Internet speeds up success of music students
By Jim Newton email@example.com | @jimnewton5 August 23, 2013 11:08AM
Longtime Music Gallery guitar teacher Dave Krater of Round Lakes leads A.J. Hanson of Gurnee through a jazzy version of "Twist and Shout," with the aid of computer-generated backing and instrumental effects from a special amplifier. | Jim Newton~Sun-Times Media
Updated: October 23, 2013 2:39AM
HIGHLAND PARK — Music and technology have been merging at a rapid pace with the advancement of the Internet, and guitar teachers at the Music Gallery in Highland Park are using computers to increase the speed and decrease the frustration involved in mastering the instrument.
With the top-of-the line computers and high-speed Internet connections installed in the shop’s lesson studios, teachers have the songs that students want to learn available in seconds, and are able to slow down the speed of the music to make learning the note and chord progressions less complicated for starters of all ages.
Computer programs can also provide playback software and background tracking to allow students to play along with any number of instruments to increase their abilities and knowledge of ensemble playing. New amplifiers add a dizzying array of effects and tones that once called for a an assortment of additional pedals and devices.
“After their first lesson, they can get out of here and go home to play a song for mom and dad,” said Music Gallery owner Frank Glionna. “If they are adults they can go impress whoever they want.”
Glionna said the monetary investment in the equipment has been more than worthwhile in terms of time saved for both students and teachers and customer satisfaction.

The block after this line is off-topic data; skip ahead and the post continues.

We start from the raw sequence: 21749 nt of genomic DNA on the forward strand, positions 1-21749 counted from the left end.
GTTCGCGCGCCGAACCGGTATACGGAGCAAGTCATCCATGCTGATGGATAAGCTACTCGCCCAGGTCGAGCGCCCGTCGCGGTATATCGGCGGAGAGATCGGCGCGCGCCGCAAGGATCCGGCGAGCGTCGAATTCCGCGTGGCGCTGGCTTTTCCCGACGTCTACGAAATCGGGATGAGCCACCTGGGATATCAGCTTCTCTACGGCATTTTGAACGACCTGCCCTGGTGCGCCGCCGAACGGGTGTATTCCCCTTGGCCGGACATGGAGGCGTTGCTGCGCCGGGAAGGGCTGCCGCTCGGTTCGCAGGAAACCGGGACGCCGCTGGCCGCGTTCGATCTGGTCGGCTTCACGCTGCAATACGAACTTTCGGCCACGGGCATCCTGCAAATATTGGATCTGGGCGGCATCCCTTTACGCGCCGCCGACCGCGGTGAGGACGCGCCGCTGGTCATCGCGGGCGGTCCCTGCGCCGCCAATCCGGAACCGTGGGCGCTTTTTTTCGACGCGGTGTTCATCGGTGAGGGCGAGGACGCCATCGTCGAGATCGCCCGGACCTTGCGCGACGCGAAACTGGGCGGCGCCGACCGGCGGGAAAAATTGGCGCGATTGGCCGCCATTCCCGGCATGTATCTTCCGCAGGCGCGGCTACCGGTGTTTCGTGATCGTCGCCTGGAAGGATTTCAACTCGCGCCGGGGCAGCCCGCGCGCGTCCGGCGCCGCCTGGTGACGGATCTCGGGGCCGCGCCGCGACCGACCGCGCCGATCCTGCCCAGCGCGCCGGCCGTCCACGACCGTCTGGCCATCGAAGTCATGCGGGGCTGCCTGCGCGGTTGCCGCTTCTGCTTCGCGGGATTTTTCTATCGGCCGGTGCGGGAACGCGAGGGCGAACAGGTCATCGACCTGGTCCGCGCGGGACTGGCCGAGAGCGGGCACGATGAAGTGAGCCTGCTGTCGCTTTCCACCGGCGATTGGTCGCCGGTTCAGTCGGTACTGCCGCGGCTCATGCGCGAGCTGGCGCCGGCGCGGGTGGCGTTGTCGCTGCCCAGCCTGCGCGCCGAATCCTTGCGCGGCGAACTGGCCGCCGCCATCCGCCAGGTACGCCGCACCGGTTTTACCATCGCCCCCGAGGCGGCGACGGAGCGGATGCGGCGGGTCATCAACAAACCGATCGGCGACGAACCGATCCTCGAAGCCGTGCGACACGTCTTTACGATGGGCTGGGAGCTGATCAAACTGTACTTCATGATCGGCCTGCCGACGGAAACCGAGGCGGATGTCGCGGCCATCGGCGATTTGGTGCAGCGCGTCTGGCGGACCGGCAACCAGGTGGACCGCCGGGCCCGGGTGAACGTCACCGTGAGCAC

“We went full tilt,” he said.
Longtime Music Gallery guitar teacher Dave Krater of Round Lake said that in the past, a lot of students would quit because they became frustrated with the speed of the music they wanted to play.
“Now I can use an incremental increase. It takes away the intimidation factor and instead of giving up, they’re playing in a couple of weeks,” Krater said.
Krater said he can also save songs at different speeds and pitches send them home with students on MP3 format so they can practice at home, not just in the studio.
“That’s the nice thing about modern technology,” said Krater, who teaches a variety of guitar styles from classical to rock and has students ranging in age from 6 to 60 embracing the new advancements.
Glionna and Krater said what used to take an hour of class time now can be accomplished in a half hour.
The Music Gallery offers both individual classes and band camps in a variety of guitar and bass categories and age groups.
For information on guitar and bass group or individual lessons, visit www.musicgalleryinc.com.